Another worry is the slowdown in capital spending. The growth in industrial capacity is already eclipsing even the economy's stellar 3.6% pace of the first half, and the percentage of idled plants is increasing in most industries.

The overhang could become more severe in the wake of the U.S. stock market correction, which has shaved 14% off the Dow Jones industrial average since July 17. With the plunge in stock prices, Americans are rethinking investment plans. Equity gains had financed a big part of the five-year-long capital-spending blitz, while the "wealth effect" made consumers more at ease with buying more and saving less. The stock market runup also fueled the housing boom.

LESS FROTH. Now, says Robert V. DiClemente of Salomon Smith Barney, consumers will scale back a bit. He was projecting an extra $100 billion in spending financed by asset appreciation over the next two years. Now, he says that's down to $20 billion and shrinking. DiClemente thinks consumers will forgo "froth spending"--items such as jewelry, luxury vacations, and second homes.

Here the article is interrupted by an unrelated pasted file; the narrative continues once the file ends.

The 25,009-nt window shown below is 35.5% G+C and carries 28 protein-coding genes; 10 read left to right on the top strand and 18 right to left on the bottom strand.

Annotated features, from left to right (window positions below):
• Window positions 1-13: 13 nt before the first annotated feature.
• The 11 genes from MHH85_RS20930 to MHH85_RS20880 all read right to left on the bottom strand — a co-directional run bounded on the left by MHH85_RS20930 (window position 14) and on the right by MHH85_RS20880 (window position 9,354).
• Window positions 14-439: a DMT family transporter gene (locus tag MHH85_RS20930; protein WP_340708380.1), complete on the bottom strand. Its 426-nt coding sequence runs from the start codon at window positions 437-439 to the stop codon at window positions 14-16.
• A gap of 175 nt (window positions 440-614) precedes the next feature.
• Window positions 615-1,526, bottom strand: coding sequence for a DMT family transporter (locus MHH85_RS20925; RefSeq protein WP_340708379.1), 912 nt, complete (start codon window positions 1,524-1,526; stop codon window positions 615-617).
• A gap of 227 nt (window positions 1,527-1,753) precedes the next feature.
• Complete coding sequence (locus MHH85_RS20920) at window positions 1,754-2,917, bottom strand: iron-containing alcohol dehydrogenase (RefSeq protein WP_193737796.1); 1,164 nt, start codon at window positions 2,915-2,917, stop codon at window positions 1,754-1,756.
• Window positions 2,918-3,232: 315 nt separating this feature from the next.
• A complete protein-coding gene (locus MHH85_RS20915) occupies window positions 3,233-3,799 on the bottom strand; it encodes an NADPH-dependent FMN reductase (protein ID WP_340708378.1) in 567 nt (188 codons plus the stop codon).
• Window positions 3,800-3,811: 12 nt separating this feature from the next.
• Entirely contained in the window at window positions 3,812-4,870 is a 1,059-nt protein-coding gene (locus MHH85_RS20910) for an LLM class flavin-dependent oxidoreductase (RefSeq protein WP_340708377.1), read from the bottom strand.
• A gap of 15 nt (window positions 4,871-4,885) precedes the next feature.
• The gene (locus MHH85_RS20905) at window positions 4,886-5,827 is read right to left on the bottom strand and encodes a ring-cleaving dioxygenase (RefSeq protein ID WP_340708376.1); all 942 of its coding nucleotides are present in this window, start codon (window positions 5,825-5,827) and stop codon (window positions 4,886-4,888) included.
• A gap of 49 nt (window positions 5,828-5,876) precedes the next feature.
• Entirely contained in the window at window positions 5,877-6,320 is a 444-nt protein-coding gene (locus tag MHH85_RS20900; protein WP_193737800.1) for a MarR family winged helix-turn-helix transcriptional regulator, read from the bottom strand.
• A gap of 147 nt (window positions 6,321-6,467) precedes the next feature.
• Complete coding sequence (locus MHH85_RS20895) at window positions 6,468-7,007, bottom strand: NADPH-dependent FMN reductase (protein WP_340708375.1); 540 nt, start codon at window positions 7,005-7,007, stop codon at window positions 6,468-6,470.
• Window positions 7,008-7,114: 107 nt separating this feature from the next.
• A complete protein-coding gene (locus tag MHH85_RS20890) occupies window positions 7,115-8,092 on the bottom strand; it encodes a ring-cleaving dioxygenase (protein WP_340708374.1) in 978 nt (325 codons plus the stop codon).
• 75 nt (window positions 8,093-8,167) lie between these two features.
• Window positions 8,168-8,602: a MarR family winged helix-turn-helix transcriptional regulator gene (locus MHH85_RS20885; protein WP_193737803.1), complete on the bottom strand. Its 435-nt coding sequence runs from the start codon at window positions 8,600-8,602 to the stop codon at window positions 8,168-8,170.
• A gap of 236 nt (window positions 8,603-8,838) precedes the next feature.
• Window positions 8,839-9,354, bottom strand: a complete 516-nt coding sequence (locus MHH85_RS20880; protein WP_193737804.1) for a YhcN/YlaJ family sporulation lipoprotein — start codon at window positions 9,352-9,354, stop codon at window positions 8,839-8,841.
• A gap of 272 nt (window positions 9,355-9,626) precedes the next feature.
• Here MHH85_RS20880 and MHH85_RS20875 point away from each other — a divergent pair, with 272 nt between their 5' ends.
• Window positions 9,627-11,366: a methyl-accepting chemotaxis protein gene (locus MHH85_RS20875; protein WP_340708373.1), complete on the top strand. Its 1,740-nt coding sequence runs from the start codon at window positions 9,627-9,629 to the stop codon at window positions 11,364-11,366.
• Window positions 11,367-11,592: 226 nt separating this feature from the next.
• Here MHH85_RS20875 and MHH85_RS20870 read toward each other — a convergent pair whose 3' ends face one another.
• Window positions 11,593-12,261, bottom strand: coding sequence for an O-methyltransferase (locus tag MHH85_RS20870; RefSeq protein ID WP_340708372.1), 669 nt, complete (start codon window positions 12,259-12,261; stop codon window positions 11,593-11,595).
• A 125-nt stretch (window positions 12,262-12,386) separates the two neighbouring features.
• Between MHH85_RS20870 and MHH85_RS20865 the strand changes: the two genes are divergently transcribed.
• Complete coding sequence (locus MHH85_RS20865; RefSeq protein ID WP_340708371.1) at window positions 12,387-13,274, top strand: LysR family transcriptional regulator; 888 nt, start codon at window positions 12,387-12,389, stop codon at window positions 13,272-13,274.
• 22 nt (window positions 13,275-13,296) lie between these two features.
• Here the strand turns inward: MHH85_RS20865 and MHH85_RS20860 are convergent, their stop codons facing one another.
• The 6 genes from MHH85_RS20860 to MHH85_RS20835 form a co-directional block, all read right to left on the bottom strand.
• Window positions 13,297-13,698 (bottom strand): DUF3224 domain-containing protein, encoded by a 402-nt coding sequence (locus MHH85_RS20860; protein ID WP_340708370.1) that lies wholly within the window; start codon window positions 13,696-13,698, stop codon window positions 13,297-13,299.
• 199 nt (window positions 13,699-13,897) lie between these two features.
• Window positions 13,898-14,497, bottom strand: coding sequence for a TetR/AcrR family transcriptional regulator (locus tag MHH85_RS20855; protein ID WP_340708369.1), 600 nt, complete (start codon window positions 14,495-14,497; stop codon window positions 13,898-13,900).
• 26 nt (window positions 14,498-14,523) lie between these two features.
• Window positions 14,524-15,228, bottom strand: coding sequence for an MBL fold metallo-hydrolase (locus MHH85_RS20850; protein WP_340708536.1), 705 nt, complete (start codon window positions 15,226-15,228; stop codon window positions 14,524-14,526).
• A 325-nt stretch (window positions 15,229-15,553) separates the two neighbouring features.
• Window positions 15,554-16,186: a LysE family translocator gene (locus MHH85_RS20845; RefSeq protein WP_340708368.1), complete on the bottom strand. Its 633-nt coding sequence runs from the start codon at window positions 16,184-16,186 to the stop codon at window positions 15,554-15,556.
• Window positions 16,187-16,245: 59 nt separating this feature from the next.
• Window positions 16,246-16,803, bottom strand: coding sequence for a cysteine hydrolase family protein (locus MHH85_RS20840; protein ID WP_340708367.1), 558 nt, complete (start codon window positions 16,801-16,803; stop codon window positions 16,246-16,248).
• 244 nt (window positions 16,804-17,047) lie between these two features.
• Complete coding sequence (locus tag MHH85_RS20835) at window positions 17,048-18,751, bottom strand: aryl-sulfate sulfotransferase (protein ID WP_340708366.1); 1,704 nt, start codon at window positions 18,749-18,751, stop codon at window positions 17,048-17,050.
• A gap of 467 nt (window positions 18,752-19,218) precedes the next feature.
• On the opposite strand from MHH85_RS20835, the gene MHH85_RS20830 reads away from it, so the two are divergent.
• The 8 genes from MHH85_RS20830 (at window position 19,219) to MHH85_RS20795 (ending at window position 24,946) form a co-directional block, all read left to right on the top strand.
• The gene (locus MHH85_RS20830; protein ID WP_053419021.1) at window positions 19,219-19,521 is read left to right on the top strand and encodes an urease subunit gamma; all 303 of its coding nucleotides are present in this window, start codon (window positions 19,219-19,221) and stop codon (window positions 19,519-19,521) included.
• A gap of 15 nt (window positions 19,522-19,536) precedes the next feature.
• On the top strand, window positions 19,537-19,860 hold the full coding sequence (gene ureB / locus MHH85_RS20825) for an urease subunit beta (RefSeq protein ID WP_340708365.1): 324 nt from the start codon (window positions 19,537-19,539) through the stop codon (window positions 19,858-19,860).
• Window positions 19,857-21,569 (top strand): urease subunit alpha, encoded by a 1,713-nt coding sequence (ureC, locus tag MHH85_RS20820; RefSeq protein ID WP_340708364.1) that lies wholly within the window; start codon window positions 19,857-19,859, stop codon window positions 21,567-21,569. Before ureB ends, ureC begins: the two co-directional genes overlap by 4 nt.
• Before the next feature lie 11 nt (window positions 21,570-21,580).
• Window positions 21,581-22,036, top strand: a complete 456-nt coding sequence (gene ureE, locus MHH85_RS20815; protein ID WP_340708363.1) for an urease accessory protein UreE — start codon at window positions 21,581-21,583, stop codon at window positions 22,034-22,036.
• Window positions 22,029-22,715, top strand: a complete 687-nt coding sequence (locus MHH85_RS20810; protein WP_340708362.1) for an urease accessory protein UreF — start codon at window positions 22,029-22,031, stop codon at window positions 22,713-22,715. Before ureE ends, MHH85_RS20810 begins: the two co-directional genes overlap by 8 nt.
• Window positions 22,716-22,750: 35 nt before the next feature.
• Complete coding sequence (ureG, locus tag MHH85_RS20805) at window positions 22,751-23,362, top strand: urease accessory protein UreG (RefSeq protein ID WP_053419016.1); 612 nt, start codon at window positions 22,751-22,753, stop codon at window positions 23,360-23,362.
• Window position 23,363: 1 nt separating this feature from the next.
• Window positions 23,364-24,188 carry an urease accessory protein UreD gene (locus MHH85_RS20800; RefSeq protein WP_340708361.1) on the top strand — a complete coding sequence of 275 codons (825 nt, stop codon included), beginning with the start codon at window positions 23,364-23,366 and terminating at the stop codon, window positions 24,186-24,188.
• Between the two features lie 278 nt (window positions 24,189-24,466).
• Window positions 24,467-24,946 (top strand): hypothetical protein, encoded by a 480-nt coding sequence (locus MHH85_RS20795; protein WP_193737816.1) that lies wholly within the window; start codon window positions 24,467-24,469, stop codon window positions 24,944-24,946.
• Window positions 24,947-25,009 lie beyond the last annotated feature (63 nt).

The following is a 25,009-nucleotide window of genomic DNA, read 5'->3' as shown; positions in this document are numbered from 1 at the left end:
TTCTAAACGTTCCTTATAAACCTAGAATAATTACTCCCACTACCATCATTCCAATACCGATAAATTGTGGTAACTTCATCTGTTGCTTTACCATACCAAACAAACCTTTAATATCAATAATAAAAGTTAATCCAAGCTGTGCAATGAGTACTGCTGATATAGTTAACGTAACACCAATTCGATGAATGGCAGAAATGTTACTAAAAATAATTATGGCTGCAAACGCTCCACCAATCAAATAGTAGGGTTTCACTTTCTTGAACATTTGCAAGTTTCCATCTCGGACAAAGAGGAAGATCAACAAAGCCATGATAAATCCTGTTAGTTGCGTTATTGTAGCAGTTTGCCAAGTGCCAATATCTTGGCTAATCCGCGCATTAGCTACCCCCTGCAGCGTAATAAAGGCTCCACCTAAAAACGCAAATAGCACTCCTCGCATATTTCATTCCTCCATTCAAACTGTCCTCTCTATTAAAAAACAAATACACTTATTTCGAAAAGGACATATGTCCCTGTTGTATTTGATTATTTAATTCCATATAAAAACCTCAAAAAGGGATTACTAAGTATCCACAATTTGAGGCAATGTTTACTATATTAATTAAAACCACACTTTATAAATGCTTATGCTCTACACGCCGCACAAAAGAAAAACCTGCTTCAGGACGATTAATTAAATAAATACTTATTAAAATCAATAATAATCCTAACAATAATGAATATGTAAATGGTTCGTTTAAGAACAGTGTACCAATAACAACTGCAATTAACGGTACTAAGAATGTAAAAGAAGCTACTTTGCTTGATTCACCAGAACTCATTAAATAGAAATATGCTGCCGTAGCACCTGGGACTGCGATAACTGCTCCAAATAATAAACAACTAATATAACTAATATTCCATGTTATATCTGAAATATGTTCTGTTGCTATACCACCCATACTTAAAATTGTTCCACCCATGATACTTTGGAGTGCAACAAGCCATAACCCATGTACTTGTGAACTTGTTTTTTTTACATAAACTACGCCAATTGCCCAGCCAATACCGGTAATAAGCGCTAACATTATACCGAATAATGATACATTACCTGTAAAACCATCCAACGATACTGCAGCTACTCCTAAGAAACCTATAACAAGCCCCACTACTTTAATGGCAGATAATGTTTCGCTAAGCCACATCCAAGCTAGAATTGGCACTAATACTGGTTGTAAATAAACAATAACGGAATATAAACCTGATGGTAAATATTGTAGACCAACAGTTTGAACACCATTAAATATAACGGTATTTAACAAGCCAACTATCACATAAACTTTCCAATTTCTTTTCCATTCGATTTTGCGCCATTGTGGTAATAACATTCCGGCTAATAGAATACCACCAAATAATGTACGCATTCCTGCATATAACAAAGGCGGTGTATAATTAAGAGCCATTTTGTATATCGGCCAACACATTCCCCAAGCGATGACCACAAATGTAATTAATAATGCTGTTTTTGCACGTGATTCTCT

Wall Street won't revisit its recent highs until investors see a brighter picture for profits. Aftertax earnings of nonfinancial corporations have fallen for three quarters in a row, a decline that is approaching the dip experienced during the last recession. Certainly, global factors have contributed to the drop, but the main cause, labor costs, is homegrown. Over the past year, unit labor costs rose 2.4%, while prices were up less than 1%. "Corporations are really caught," says David Wyss, chief economist of Standard & Poor's DRI. "Employment costs are going up due to tight labor markets, but they can't pass it on due to the strong dollar and import competition." That won't change until labor markets loosen, which DRI doesn't expect to happen until late 1999.